Orthodontics

Massachusetts Dental Society

Two Willow Street
Suite 200
Southborough, MA 01745

(800) 342-8747
(508) 480-0002 fax

Officers and Trustees
 

 

Dental Emergency?

Do you know what to do in the event of a dental emergency, such as a knocked-out tooth? 

Find out what to do » 

MDS Testifies

Man Writing

Check out recent testim-onies submitted by MDS about legislation under consideration at legislative hearings.

Learn More

Find a Dentist

To locate an MDS dentist, Enter your zip code or use the Advanced Search.





Advanced Search

 

Not Just a Kid Thing

While most of us are used to seeing a teenager with braces or an orthodontic appliance in his or her mouth, these days a growing number of adults are jumping on the orthodontic bandwagon too, making up 20 percent of orthodontic patients.

Years ago, if an orthodontic problem wasn't treated during the adolescent years, it seemed like it wasn't fixed at all. Adults just learned to live with crooked teeth or an embarrassing overbite. Not so nowadays. According to the Massachusetts Dental Society, more and more adults are going for orthodontic treatment.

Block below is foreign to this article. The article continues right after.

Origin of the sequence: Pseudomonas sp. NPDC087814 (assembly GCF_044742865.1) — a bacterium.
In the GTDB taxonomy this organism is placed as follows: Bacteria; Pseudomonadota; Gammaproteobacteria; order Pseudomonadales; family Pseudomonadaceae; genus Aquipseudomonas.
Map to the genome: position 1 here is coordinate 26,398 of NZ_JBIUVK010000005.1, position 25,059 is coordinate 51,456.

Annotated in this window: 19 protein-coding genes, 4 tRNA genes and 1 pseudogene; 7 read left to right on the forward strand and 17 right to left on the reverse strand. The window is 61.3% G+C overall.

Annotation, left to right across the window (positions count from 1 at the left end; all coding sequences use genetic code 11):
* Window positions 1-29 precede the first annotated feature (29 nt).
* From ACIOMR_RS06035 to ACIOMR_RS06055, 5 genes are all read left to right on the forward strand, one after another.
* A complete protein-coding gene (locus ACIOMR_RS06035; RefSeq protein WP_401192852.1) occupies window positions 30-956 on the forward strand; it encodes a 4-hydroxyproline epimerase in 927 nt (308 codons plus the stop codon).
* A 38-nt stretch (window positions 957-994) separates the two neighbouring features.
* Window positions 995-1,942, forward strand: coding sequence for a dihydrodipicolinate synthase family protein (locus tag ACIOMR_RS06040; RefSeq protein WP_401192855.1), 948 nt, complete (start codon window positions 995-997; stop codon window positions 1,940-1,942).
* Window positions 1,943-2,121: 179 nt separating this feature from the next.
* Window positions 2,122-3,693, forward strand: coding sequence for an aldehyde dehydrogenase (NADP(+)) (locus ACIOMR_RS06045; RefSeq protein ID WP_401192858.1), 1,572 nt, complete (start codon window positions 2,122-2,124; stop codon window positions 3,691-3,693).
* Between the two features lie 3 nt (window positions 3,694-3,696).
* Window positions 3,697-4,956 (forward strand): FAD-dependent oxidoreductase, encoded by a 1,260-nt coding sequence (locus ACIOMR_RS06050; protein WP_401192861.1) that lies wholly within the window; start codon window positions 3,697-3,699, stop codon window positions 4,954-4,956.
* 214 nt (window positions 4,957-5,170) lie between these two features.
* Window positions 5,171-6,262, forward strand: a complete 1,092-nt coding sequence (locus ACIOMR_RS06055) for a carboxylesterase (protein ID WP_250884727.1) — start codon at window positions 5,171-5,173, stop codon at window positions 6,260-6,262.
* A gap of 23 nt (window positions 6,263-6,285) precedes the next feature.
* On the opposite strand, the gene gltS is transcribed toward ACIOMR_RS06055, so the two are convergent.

According to many orthodontists, the proportion of adults seeking orthodontic treatment has increased by as much as 30 percent in the last couple of years, probably due, in part, to a strong economy and orthodontic insurance being part of many dental insurance coverage plans.

Even more encouraging is that many of today's braces are less visible than the traditional "metal mouth" look from years past. Many of the brackets and wires used previously are now smaller and either clear or tooth-colored to be less conspicuous. According to some orthodontists, the biggest rise in adult orthodontic treatment came with the advent of "clear" braces, which today are made of ceramic and are truly hard to notice.

Besides giving someone a more-improved smile, orthodontic treatment can also improve general dental health. It's more difficult to keep teeth and gums clean when teeth are crowded or crooked, increasing the risk of tooth decay and periodontal disease. In addition, a bad overbite or underbite may cause extra stress on the chewing muscles, causing pain or problems with jaw joints.